In the General Assembly, every seat in the Illinois House of Representatives and two-thirds of State Senate seats will be contested in November.  There were two major races that drew media attention and millions of dollars in independent expenditures because they represented a microcosm of the battle between Governor Bruce Rauner and organized labor.

Republican Senator Sam McCann drew the ire of the Administration after voting with AFSCME and labor unions to send collective bargaining to binding arbitration.  As a result of this vote, McCann drew a primary election opponent who was funded by the Governor and his allies.  At the end of the night, McCann easily defeated the challenger with significant help from organized labor.

In the second race, Chicago Democrat Representative Ken Dunkin faced a primary opponent after bucking House Speaker Michael J. Madigan and siding with the Administration on some key votes. His opponent Juliana Stratton received millions of dollars in funding along with a personal endorsement from President Barack Obama.   Stratton crushed Dunkin by more than 10,000 votes and will win election in the fall.

The IMA has put together a more in-depth election analysis that you can review here.  We encourage Illinois manufacturing companies to help educate your employees so that they become “Manufacturing Voters” in November.

U.S. Senate Democrats Block GMO Labeling Bill

This week, Democrat members of the United States Senate defeated an effort by U.S. Senator Pat Roberts (R-KS) to prohibit states from requiring GMO labels on food.  The IMA along with hundreds of companies and trade organizations have been fighting to block a state-by-state approach that creates a confusing and costly patchwork of regulations on food manufacturers, distributors, and retailers.   We are deeply disappointed that the Senate failed to address this pressing issue facing the food and agricultural sectors before leaving for spring recess.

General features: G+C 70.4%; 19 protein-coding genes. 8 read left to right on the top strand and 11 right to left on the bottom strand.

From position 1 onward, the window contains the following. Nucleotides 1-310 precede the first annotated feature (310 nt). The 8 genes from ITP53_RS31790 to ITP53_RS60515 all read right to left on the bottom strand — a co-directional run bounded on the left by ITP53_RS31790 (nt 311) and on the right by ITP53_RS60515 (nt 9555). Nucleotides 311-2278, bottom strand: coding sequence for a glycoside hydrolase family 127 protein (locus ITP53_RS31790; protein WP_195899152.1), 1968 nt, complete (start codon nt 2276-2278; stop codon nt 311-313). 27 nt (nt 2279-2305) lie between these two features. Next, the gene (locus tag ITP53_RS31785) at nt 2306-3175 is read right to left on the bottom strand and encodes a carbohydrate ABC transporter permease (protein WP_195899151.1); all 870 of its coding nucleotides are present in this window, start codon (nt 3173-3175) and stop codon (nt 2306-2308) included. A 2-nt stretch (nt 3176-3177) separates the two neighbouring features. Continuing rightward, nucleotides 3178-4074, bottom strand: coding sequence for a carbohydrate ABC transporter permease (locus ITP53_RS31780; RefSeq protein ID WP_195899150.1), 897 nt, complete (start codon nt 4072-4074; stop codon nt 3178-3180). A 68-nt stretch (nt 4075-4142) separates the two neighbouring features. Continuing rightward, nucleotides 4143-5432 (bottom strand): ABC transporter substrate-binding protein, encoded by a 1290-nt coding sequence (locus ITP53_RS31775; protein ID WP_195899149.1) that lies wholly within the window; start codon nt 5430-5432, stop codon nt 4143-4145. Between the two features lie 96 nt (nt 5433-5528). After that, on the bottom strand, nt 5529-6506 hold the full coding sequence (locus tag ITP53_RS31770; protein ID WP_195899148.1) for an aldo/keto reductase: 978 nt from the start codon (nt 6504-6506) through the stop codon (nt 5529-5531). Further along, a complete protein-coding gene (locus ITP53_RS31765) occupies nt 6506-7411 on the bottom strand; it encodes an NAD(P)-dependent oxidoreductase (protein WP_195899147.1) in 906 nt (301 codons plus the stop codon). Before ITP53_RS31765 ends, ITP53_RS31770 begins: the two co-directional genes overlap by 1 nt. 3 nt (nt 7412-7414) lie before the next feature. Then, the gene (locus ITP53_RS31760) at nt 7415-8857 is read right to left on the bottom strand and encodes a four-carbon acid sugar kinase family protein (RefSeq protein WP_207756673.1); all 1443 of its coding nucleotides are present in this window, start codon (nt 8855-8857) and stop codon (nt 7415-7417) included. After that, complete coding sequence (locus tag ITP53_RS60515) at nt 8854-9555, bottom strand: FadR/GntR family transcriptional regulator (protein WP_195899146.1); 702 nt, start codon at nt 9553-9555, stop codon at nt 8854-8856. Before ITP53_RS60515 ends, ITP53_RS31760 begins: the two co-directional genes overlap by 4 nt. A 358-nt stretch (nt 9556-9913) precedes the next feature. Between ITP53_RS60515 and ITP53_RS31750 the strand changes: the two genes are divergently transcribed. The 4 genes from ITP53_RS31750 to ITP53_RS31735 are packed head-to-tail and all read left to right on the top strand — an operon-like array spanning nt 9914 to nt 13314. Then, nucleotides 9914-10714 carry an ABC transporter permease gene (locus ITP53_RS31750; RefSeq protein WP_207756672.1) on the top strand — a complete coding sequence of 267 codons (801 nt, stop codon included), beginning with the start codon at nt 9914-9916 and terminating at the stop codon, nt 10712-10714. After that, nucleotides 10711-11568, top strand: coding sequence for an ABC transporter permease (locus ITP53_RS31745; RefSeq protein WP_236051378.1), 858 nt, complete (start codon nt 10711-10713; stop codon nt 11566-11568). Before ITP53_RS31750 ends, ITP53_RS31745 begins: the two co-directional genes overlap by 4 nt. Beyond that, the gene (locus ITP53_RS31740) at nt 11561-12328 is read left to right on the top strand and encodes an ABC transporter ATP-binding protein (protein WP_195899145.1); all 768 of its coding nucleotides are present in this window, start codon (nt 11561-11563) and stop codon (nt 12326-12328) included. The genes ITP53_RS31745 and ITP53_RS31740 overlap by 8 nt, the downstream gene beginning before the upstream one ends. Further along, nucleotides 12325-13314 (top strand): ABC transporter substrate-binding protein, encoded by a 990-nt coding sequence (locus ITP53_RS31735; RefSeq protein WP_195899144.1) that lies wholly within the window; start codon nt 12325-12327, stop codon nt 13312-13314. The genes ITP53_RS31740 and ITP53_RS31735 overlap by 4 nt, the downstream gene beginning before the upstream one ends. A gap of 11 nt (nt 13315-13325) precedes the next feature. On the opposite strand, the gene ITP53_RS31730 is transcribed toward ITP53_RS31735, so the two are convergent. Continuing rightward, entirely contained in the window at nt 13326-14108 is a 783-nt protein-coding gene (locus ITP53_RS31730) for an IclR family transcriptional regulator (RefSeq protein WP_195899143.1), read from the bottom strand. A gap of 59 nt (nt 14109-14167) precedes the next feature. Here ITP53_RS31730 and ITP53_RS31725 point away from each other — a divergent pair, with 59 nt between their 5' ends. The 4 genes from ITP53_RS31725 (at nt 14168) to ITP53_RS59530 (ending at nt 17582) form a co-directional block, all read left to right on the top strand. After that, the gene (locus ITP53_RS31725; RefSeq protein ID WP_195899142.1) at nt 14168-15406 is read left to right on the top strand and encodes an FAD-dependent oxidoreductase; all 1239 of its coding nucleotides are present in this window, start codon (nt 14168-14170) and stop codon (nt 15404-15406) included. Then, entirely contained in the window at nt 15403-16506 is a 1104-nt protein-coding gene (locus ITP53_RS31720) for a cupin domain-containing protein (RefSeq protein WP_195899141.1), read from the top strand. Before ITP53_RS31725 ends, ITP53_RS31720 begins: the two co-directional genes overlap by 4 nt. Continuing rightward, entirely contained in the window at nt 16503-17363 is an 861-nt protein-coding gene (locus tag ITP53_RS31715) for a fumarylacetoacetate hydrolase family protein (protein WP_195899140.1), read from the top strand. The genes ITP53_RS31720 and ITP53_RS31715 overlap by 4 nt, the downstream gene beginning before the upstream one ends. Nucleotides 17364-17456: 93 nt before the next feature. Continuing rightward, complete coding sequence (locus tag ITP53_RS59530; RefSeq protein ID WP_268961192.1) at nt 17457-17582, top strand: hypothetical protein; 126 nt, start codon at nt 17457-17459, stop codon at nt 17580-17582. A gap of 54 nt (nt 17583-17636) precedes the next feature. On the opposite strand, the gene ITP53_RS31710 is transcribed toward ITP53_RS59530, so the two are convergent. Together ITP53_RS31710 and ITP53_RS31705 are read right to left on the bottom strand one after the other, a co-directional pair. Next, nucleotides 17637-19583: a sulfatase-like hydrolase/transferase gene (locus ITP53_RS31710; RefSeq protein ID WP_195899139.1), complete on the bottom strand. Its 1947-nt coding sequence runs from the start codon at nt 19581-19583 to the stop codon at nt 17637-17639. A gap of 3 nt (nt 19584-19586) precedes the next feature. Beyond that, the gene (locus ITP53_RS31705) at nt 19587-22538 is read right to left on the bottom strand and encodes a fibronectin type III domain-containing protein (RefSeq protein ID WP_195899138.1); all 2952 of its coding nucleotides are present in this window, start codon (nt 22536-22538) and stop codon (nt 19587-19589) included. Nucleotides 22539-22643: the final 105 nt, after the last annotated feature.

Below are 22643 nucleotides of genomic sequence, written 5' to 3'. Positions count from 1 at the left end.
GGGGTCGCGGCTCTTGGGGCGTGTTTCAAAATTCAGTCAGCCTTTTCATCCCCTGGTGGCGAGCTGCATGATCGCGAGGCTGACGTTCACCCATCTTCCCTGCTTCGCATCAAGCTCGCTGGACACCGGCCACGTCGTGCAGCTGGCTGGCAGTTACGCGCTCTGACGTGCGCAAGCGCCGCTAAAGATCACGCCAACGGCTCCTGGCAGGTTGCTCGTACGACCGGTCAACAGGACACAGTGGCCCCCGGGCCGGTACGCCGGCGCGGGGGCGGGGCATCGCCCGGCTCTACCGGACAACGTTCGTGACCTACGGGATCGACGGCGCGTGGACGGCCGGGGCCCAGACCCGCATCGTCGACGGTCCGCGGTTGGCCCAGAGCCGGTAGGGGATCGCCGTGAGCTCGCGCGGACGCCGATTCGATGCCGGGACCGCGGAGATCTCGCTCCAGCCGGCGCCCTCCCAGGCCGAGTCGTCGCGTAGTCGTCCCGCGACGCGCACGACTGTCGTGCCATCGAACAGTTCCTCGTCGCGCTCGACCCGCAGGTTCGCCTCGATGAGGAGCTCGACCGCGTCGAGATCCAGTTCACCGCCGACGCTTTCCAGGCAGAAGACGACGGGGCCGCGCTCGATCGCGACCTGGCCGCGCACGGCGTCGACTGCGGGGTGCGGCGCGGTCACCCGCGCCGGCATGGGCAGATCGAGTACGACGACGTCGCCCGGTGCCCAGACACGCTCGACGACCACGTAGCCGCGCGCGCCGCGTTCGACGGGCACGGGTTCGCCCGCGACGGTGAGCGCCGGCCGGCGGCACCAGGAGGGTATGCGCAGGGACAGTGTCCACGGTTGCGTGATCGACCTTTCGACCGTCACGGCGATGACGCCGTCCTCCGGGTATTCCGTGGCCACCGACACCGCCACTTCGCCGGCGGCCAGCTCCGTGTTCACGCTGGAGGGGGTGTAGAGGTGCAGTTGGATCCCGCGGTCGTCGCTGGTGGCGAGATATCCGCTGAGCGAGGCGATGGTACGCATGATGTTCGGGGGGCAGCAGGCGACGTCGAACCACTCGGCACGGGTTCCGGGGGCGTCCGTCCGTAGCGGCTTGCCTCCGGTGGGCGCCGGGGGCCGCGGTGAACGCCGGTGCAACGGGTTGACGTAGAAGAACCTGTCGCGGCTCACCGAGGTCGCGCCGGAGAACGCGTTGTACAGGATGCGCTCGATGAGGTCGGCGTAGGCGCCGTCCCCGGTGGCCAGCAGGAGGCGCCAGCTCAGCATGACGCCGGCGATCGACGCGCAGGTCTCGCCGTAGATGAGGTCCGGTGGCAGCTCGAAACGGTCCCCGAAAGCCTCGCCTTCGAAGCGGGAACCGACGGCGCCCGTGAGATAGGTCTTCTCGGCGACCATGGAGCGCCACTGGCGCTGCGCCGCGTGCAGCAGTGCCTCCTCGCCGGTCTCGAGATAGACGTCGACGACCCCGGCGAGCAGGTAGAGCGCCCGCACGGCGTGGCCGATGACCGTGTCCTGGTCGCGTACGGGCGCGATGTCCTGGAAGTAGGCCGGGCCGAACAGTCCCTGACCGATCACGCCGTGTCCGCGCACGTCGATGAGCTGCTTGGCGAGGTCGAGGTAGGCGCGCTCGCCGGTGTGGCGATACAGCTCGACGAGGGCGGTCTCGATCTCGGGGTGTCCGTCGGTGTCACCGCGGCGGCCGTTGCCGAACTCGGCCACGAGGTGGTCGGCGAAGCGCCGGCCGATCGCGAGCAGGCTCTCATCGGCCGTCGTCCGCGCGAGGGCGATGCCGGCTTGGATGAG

Under the Biotech Labeling Solutions Act (S. 2609), a new U.S. Department of Agriculture voluntary labeling standard would be created while pre-empting individual states from passing their own separate labeling requirements.   Urgent action is necessary because Vermont’s labeling law is scheduled to take effect on July 1, 2016.

The procedural vote to invoke cloture so that the bill could receive a vote in the full Senate required 60 votes but it was defeated on a vote of 49-48.   Michigan Democrat Debbie Stabenow led opposition to the measure and requested that Democrats take a unified stance against cloture to force continued negotiations and further concessions.

The Senate’s rejection of the motion today does not mean that the bill is dead because Senators plan to continue negotiations over the two-week recess and in early April.  Congress previously passed labeling legislation in 2015.  It’s now incumbent for the Senate to act quickly when they return so that a final version can be sent to the President for his signature.